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Liz Rose Seven Summits: Everest

Extraordinary People |

Summit Date: May 23, 2016 Time: 2 Months

Summiting Mt. Everest is a two-month expedition. I was still in good shape from climbing Aconcagua, but I only had a few weeks to prepare, so it felt pretty unbelievable that I was given the opportunity to climb Everest so quickly.

It was also an opportunity to experience different cultures, learning from the Nepalese and Tibetan people was fascinating. We learned about their culture, and participated in dances and rituals.



I was confident going into the actual climb, I knew one of my group members from my previous climb, and he already knew and trusted our lead Sherpa. But it’s still a two month expedition. That’s a long time to be sleeping in a tent in the mountains, being cold, and eating food you’re not used to. It was tough…mentally, physically and emotionally. It was an extremely difficult and challenging 2 months.

The temperature was -40 Celsius, I had awful headaches, and got really sick, throwing up in my tent. I never really thought I wouldn’t make it to the summit but my senses were pushed to their limits!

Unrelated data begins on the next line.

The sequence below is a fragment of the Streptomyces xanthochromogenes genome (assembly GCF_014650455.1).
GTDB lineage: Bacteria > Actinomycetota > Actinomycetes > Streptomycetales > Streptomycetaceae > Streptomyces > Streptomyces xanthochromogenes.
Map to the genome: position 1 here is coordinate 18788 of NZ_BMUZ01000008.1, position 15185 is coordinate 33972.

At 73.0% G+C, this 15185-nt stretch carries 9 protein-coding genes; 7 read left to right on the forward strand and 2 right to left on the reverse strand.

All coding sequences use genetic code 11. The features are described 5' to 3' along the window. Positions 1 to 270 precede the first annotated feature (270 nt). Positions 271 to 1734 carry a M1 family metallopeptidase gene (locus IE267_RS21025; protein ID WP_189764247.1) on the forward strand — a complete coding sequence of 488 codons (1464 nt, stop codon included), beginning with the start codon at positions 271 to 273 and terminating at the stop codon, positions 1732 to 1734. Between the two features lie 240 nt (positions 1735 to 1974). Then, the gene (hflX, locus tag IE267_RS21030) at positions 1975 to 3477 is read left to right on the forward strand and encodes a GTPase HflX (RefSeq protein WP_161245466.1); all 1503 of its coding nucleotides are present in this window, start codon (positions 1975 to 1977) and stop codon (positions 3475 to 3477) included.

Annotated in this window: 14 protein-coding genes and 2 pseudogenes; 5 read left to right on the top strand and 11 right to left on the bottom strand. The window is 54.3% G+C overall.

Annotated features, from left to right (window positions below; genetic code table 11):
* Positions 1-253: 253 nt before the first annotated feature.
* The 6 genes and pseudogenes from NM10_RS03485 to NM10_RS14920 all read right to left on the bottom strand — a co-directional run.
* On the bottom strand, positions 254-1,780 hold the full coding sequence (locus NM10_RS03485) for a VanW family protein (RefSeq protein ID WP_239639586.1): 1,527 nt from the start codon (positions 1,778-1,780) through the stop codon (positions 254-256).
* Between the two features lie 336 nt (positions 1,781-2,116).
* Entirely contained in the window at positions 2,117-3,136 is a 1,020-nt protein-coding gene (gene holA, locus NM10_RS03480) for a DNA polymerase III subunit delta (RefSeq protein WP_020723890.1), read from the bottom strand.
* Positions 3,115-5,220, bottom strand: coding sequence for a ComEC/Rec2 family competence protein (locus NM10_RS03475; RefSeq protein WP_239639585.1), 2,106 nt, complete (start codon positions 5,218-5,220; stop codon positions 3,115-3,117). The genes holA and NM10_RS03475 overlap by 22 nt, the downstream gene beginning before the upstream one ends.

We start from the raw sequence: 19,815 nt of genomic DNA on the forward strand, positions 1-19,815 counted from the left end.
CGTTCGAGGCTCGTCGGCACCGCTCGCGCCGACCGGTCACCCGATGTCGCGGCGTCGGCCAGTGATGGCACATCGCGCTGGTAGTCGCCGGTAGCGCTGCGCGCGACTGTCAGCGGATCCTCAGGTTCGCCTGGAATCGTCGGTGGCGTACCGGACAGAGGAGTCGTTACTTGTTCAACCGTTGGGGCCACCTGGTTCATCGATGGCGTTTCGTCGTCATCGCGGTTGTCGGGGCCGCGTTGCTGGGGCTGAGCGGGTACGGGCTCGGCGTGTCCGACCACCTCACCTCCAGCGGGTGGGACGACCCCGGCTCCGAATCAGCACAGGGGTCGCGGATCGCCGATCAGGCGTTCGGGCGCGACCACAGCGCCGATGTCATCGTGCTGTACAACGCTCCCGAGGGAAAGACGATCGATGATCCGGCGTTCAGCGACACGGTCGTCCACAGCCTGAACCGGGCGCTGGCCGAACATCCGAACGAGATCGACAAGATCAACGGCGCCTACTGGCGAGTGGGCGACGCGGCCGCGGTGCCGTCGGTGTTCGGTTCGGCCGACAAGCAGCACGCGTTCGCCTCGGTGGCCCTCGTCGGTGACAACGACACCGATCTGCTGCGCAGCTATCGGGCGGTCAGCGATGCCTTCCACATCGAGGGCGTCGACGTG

That said, there’s no room for mistakes on Everest. It was freezing cold, and dangerous. You had to know what you were doing at all times. No one was there to hold your hand.

On summit day I chose to wear my MEC gloves because my massive “Everest” mitts did not give me enough dexterity while constantly clipping in and out of the ropes.

Reaching the summit, and standing at the top of the world was truly unforgettable, and a favourite memory from this entire experience.

But reaching the summit was only half the journey. Coming back down was treacherous and that’s where most deaths occur. I found descending was way more challenging than going up. I slipped on my way down, just short of the summit and crashed up against the rock face and I was really shook up. I needed to pull myself back together because I knew I had the rest of the mountain to go down, but I was very scared.

Through it all, having mental toughness was key to the whole climb.

Liz Rose is a 26-year-old mountain climber from West Vancouver, British Columbia who is poised to become the youngest Canadian to climb the Seven Summits of the world. For her seventh summit she is raising funds for Canuck Place Children’s Hospice. Donate to her fundraiser.

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